Tuesday, 18 June 2013
Unison has released a press release as follows (grounds of appeal at the bottom):
"It is completely wrong for access to the law and employment justice to be based on what you can or cannot afford" said Dave Prentis, General Secretary of UNISON today. The union is challenging the decision by the Ministry of Justice to bring in fees for claims in the Employment Tribunal and Employment Appeal Tribunal on 29 July 2013, by calling for a Judicial Review.
UNISON is applying to the High Court to judicially review the decision having written to the Ministry of Justice on 1 June 2013, warning them if they did not revoke this legislation, the union would lodge proceedings.
Contrary to EU law, by bringing in these charges the government will make it virtually impossible for a worker to exercise their rights under employment law. The new fee regime will impose fees which will often be greater than the expected compensation, even if the claims were successful.
Dave Prentis went on to say:
"The Government should not put a price on justice – that is why UNISON is calling for a Judicial Review. These charges are a blatant attempt to stop working people from exercising their employment rights. It will give unscrupulous employers the green light to ride roughshod over employees’ already very basic, rights at work.
"The Government like to talk about equality but these charges will hit women in particular hard. We do not have class actions in this country and over the years UNISON has lodged equal pay claims for hundreds and thousands of women. If those women did not have union backing, and had to pay up front for access to justice, many would have
The union is highlighting that, had the government conducted a proper assessment, it would have discovered charging high fees was disproportionate to the numbers of claims brought by individuals with protected characteristics and the low compensation that is often awarded. A Ministry of Justice study has said a third of all claimants had not even received their Employment Tribunal awards a year after judgment was given.
1. In accordance with EU law, national courts must not make it virtually impossible, or excessively difficult, to exercise individual rights conferred by European Community law. When considering litigation a reasonable person will calculate whether the likely costs of proceedings outweigh the benefits. [Median awards are low; and even where individuals are successful, research commissioned by the MOJ in 2009 found that of those awarded compensation by the Employment Tribunal, 39% had received nothing from the employer 42 days after judgment. One year after judgment 31% had still been paid nothing. In order to comply with EU law, the right to bring such a claim must be fully effective]. However, the new fee regime will impose fees which will often be greater than the expected compensation, even if such claims were successful. They are set at a level which is prohibitive even to those entitled to partial remissions. Reasonable people will not litigate to vindicate their EU rights in such circumstances.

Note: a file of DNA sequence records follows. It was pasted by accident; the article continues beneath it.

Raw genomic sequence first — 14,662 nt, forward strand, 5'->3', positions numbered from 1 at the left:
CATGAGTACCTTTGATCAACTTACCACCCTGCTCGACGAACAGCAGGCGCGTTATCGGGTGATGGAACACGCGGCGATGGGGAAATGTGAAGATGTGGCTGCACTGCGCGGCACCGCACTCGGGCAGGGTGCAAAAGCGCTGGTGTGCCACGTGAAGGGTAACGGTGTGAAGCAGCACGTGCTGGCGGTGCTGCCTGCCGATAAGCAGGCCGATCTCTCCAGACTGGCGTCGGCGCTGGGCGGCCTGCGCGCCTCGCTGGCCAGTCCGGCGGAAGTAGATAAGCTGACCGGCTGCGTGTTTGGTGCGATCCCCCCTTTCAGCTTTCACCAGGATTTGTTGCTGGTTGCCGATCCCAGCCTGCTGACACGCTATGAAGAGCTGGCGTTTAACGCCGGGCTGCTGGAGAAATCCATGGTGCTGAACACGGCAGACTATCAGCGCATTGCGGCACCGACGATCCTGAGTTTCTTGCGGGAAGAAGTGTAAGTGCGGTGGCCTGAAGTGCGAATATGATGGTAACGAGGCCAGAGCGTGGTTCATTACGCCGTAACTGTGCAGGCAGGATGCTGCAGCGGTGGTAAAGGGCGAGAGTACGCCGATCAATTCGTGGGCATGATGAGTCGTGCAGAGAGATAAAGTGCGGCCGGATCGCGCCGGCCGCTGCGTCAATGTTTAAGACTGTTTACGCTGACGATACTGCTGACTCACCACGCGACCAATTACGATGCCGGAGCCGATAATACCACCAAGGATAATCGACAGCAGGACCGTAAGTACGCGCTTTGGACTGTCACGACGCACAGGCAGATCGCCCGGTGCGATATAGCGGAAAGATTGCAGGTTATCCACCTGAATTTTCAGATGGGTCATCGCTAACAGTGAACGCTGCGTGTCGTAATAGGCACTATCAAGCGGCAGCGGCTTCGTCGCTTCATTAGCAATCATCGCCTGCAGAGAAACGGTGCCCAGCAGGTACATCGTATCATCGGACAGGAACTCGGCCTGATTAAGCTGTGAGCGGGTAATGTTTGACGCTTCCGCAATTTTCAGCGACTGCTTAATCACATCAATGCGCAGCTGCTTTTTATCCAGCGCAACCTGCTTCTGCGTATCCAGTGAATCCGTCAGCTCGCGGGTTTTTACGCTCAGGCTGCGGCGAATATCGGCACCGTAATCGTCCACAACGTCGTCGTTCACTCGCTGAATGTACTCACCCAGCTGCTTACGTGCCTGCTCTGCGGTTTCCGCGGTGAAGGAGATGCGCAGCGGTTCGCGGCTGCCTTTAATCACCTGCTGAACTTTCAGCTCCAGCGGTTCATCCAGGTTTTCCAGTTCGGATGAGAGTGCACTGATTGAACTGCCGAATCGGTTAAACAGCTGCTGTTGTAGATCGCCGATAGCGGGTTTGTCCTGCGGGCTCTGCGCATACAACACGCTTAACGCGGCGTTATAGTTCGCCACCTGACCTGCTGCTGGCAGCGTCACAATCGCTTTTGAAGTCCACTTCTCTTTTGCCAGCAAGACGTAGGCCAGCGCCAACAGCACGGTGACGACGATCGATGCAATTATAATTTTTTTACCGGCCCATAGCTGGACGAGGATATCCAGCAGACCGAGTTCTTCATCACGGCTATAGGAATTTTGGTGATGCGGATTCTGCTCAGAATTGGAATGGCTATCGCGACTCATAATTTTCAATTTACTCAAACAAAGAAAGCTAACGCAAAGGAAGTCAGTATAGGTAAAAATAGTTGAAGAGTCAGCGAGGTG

2. Fees are not payable at all in most claims brought to the First-Tier Tribunal, a similar tribunal at the equivalent level in the judicial hierarchy to the Employment Tribunal. It is a breach of the principle of equivalence to require significant fees to be paid to vindicate EU rights where no fees are required to vindicate similar rights derived from domestic law.
3. There has been no proper assessment of the Public Sector Equality Duty. An assessment should then have been made of the potential adverse effect of introducing fees in terms of the numbers and proportions of claims brought by individuals with protected characteristics which would previously have been brought and will now not be pursued.